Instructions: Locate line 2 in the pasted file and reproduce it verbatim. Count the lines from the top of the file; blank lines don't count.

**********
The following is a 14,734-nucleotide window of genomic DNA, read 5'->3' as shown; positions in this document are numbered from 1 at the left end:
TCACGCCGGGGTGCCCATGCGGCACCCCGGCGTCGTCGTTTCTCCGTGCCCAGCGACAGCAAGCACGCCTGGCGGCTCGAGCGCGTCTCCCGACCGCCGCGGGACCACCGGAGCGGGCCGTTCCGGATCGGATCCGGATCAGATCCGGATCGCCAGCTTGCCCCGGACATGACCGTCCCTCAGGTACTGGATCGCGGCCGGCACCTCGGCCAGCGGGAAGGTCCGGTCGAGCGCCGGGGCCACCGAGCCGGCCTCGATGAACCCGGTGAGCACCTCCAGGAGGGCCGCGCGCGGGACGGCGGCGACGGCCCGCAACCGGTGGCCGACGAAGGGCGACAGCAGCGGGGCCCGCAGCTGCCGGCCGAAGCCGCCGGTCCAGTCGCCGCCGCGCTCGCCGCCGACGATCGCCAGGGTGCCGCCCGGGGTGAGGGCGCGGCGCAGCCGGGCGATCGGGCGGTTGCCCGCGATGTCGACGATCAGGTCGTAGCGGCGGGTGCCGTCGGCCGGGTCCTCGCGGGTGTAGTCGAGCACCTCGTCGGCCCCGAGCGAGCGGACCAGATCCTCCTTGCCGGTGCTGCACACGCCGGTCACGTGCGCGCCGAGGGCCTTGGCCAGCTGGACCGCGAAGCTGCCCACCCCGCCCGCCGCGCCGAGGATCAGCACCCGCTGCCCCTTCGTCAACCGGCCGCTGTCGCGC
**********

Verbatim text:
TCACGCCGGGGTGCCCATGCGGCACCCCGGCGTCGTCGTTTCTCCGTGCCCAGCGACAGCAAGCACGCCTGGCGGCTCGAGCGCGTCTCCCGACCGCCGCGGGACCACCGGAGCGGGCCGTTCCGGATCGGATCCGGATCAGATCCGGATCGCCAGCTTGCCCCGGACATGACCGTCCCTCAGGTACTGGATCGCGGCCGGCACCTCGGCCAGCGGGAAGGTCCGGTCGAGCGCCGGGGCCACCGAGCCGGCCTCGATGAACCCGGTGAGCACCTCCAGGAGGGCCGCGCGCGGGACGGCGGCGACGGCCCGCAACCGGTGGCCGACGAAGGGCGACAGCAGCGGGGCCCGCAGCTGCCGGCCGAAGCCGCCGGTCCAGTCGCCGCCGCGCTCGCCGCCGACGATCGCCAGGGTGCCGCCCGGGGTGAGGGCGCGGCGCAGCCGGGCGATCGGGCGGTTGCCCGCGATGTCGACGATCAGGTCGTAGCGGCGGGTGCCGTCGGCCGGGTCCTCGCGGGTGTAGTCGAGCACCTCGTCGGCCCCGAGCGAGCGGACCAGATCCTCCTTGCCGGTGCTGCACACGCCGGTCACGTGCGCGCCGAGGGCCTTGGCCAGCTGGACCGCGAAGCTGCCCACCCCGCCCGCCGCGCCGAGGATCAGCACCCGCTGCCCCTTCGTCAACCGGCCGCTGTCGCGC